“The idea is going with what’s missing,” Penick said. “Light therapy has been shown to be quite effective. You can buy light boxes (a device you sit in front of that gives off bright light that mimics natural outdoor light) and use them on a regular basis.” Light therapy can be effective in preventing SAD as well as treating it, Penick said. But while effective, some patients find using the light boxes inconvenient.
Others may try a dawn simulator, a device which has been described as a silent alarm clock that wakes up the body naturally by having light in a bedroom increase gradually.
Penick said there also is research that shows that cognitive behavior therapy “can work as well or maybe even better (than light therapy) in the long run.” That isn’t a question of therapy designed to dig up the past as much as focusing on “self talk,” the messages we give ourselves.
“Are you saying positive things about yourself or are you saying negative things?” he said. “Be careful with what I call your mental hygiene. Watch out for self criticism. Avoid negative situations.”
And, to feel better and avoid weight gain, watch what you eat, he said.
“Sometimes it’s important not to listen to what your brain says because with SAD it’s easy to eat more than you should and go to bed,” Penick said.
Psychologist Robin LaDue has practiced on the West Side for years and now has a home in Cle Elum. She is opening a practice, Frontier Counseling Services, in Ellensburg, and echoes Penick and Mather.
“The issue is sunlight,” she said. “One of the good things is we get more sunlight over here than on the West Side.” Even so, that doesn’t mean Kittitas County residents don’t experience SAD.
Lack of sunlight can result in vitamin D deficiency which affects how much serotonin the body is producing.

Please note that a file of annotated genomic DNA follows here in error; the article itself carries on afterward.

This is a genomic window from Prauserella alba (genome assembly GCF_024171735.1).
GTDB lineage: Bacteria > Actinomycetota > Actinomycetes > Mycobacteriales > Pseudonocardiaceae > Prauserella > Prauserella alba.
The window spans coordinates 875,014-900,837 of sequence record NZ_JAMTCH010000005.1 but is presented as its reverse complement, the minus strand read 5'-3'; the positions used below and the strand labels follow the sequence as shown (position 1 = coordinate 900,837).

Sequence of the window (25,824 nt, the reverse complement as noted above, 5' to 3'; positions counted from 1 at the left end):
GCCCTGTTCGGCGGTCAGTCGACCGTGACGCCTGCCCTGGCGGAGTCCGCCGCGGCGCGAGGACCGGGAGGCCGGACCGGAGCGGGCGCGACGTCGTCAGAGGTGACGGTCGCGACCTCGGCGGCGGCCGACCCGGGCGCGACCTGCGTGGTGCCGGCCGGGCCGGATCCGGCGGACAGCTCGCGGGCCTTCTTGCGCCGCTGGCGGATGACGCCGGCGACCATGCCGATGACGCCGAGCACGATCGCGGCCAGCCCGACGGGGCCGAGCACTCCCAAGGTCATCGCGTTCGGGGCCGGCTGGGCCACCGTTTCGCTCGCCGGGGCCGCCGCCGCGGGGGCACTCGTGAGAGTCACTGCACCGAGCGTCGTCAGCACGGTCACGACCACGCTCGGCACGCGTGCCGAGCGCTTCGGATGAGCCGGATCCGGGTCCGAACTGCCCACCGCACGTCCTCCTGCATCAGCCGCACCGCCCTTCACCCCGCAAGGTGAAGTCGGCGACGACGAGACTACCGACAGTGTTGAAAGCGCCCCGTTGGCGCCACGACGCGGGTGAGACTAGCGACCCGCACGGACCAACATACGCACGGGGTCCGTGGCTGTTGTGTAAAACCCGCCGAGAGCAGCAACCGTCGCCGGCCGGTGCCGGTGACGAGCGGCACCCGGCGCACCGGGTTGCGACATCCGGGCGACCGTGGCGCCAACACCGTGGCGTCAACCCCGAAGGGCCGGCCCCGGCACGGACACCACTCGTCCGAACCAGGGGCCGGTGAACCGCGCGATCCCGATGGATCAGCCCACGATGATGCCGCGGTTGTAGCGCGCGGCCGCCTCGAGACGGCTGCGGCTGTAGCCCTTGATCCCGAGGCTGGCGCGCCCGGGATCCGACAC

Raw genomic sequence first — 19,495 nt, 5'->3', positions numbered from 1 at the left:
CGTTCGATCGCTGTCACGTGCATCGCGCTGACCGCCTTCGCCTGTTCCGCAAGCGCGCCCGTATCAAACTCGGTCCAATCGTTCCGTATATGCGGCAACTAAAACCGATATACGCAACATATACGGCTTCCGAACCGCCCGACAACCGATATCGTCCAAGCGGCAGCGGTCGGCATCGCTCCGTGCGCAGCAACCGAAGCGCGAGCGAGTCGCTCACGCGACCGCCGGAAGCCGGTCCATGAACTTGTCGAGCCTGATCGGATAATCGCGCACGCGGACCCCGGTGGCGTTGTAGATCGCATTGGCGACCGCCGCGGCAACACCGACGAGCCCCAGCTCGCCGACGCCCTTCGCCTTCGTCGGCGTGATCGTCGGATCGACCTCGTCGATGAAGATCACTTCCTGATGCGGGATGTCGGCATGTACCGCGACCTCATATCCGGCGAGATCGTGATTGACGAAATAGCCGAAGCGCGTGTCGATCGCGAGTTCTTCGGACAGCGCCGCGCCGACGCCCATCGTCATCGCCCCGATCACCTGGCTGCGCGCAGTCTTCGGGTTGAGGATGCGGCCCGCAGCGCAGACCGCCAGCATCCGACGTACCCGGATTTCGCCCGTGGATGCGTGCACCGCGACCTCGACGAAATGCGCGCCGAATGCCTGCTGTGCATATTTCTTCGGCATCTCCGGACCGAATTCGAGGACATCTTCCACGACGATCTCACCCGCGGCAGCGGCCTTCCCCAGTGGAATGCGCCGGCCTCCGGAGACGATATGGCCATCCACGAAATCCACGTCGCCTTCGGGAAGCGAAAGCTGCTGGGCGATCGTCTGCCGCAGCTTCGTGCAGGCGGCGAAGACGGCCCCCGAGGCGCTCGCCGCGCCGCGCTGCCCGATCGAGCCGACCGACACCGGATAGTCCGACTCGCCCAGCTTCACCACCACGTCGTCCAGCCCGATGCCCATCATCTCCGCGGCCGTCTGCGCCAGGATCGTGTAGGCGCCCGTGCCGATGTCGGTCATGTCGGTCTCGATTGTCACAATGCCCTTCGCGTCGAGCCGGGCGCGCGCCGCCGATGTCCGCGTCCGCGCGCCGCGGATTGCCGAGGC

“Physicians are now testing for vitamin D deficiency,” she says. Some are prescribing vitamin D supplements to help address the issue. “It’s one of the options physicians are considering,”she said.
While SAD is a specific form of depression — the diagnosis requires that it occur seasonally and for two or more years — people who have suffered major episodes of depression tend to be more likely to experience SAD. Penick said that women appear to experience SAD more than men. Generally, he said, women are more susceptible to mood disorders.
But Mather said in her practice “it appears that SAD is about equal between men and women.”
In some cases, SAD may be treated medically with anti-depressants during the winter months.
Mather said some people seem to benefit from tanning beds but neither she or Penick advise them. “There are other issues,” Mather said.
In certain cases, those experiencing SAD may experience suicidal thoughts.
If that happens, consult your doctor or a mental health professional or go to the emergency room, Mather said.
Penick said those interested in learning more about light therapy should be able to find information on the Internet about recommended and well reviewed “light boxes” which may be available through Internet retailers and at some drug stores.
If considering purchasing a light box, you also may want to consult your physician. Some insurance companies require a prescription for the device.
Or, if you’d rather, pack your bags as Mather suggested and simply leave the dark days behind.
“Puerto Rico,” Penick said, laughing, when asked, “would be very therapeutic.”